Functional sugar in C++0x

November 10, 2008

I found this easy to follow lamda tutorial when checking out the wikipage for C++0x. Its written by a member of the VC10 Visual Studio C++ team.

Check the tutorial out at:

I think lamdas are great, as it will automate much of the cumbersome task of defining functors. Functors are central to STL, but I find the amount of boilerplate code that has to be written (even for the most basic functor) to be cumbersome to write and distracting to read.

More Importantly though is that the declaration and definition of the functor is often visually removed (and logically hidden) from the local context where its used. This has made defining functors unpractical for simple one-liner tasks. In the most simple cases one can always compose the standard functor adapters and binders to do the task at hand. But for slightly less simplistic logic the code quickly becomes unreadable.  

So for logic that are is not simple enough for adapters and binders, but not complicated enough to warrant being encapsulated into its own named class.. well for such logic lamda functors is now a much better fit. I think lamda function will probably make the functor adapters obsolete, and full blown encapsulated functor class declarations even rarer. You can even store the unnamed lambda functors in a named wrapper. Lamdas might just sound like syntactic sugar, but the fact that it makes functor so much more useable will make it easier to code in a more functional manner.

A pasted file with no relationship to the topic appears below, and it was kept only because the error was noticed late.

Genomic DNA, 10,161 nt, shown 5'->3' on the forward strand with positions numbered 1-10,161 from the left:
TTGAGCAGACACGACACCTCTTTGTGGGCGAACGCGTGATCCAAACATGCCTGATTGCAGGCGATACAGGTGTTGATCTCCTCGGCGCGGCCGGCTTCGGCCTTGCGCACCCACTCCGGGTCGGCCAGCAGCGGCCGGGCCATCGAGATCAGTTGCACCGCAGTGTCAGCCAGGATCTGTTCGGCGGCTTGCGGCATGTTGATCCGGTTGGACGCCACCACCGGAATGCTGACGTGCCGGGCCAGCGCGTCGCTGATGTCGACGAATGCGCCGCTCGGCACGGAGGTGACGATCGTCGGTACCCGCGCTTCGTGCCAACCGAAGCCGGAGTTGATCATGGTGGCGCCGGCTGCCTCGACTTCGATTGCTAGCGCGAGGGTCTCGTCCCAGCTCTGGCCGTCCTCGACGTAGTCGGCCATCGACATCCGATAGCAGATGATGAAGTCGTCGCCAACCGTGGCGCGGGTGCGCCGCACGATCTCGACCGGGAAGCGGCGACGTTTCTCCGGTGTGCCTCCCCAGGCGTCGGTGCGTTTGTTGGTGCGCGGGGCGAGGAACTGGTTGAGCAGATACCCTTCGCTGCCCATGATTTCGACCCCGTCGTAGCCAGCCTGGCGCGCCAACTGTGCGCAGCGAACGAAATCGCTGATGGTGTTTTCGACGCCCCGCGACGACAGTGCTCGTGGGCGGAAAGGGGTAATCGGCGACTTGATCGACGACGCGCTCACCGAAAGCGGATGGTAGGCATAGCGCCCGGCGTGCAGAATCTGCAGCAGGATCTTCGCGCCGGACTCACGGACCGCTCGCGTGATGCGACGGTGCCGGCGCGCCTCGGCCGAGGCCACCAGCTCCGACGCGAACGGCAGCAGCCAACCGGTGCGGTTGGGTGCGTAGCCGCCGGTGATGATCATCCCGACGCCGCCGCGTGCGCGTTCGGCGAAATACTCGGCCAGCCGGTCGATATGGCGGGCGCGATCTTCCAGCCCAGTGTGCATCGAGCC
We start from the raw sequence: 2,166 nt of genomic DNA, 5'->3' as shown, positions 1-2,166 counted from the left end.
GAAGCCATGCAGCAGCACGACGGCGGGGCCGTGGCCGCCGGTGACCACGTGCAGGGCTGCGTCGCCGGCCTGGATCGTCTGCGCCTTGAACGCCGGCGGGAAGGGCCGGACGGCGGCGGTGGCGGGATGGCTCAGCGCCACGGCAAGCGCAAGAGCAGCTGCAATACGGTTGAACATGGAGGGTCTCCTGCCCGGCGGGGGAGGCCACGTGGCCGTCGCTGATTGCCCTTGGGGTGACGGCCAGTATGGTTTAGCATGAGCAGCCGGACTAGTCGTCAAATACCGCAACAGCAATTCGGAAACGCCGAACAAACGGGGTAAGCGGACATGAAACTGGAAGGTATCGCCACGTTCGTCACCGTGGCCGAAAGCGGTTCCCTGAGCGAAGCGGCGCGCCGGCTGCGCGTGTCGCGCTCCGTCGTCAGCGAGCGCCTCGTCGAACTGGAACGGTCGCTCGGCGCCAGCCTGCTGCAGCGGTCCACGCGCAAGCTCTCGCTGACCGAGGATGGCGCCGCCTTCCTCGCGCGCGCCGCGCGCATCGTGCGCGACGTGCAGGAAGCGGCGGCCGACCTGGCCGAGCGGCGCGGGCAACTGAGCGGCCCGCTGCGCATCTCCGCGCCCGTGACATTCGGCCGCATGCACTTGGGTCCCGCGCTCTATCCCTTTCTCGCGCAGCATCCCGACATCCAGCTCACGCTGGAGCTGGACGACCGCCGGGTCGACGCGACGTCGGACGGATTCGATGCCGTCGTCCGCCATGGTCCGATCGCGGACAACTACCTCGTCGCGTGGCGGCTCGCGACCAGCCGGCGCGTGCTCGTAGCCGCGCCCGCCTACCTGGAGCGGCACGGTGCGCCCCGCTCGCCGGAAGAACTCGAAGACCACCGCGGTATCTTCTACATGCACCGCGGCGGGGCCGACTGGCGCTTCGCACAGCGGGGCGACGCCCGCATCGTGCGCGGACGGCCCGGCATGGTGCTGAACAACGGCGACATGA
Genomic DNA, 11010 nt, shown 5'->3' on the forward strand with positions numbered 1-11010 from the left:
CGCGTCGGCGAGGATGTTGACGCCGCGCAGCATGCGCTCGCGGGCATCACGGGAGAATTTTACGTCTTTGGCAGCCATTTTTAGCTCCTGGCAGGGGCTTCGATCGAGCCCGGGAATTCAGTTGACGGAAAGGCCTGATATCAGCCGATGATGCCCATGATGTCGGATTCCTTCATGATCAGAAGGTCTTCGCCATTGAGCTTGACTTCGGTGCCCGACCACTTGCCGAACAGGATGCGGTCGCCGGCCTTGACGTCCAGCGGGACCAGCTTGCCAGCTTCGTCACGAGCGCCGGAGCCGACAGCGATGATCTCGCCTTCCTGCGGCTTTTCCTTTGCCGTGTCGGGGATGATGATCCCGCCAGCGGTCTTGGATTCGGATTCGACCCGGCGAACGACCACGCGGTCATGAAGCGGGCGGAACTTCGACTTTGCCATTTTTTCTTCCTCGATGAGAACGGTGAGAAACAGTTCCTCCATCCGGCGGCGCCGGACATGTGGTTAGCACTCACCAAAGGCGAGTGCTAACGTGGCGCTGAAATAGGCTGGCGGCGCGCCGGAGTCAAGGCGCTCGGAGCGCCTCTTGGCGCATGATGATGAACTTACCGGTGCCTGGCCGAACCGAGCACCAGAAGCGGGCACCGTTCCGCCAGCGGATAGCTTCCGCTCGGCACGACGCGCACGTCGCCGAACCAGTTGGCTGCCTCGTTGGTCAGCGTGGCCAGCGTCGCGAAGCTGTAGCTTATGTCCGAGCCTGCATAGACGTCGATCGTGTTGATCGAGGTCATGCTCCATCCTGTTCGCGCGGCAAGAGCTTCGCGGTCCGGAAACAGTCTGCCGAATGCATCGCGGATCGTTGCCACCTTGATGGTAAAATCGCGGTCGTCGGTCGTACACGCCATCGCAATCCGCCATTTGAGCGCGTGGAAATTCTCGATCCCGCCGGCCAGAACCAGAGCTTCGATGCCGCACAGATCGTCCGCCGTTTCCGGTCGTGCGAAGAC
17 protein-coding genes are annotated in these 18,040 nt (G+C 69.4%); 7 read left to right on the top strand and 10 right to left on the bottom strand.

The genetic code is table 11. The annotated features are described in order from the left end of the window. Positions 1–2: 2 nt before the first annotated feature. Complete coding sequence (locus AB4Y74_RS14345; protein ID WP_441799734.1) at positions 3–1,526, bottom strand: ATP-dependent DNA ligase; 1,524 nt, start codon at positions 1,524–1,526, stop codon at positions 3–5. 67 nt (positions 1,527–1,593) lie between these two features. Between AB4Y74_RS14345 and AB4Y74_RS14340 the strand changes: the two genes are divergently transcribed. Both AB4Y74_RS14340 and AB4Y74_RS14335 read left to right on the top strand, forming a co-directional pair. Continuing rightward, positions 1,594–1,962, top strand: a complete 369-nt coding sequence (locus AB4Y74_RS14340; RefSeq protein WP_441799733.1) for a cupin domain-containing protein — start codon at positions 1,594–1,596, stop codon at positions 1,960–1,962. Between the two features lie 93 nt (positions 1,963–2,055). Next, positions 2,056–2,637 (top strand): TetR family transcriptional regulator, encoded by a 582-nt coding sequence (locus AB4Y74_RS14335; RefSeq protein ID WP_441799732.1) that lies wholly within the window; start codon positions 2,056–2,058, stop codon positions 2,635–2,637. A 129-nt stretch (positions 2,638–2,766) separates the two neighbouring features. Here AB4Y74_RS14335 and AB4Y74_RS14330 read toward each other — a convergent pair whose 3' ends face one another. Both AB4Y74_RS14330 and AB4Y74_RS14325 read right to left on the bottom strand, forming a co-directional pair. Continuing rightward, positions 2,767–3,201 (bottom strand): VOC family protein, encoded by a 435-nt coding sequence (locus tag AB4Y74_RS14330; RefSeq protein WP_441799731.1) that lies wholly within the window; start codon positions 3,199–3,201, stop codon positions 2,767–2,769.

Another nicefeature exemplified in the post, is the new auto keyword. In C++0x the compiler will let you use the the keyword auto in-place of a type name when the compiler already can deduce the type. Again this is just syntactic sugar, but i think it will make a big difference in the way people code. I think it will help a programmer weaken the dependency and delay the commitment to a specific type until compile time (as opposed to design time). One might not even care or know what the actual name of the type one are using is. That again will make it easier to program in a more functional style.

Maybe this is more than syntactic sugar, maybe it will fundamentally change how people think about C++ design.

Anyways that’s my two cent. Check out the post to find out the details.



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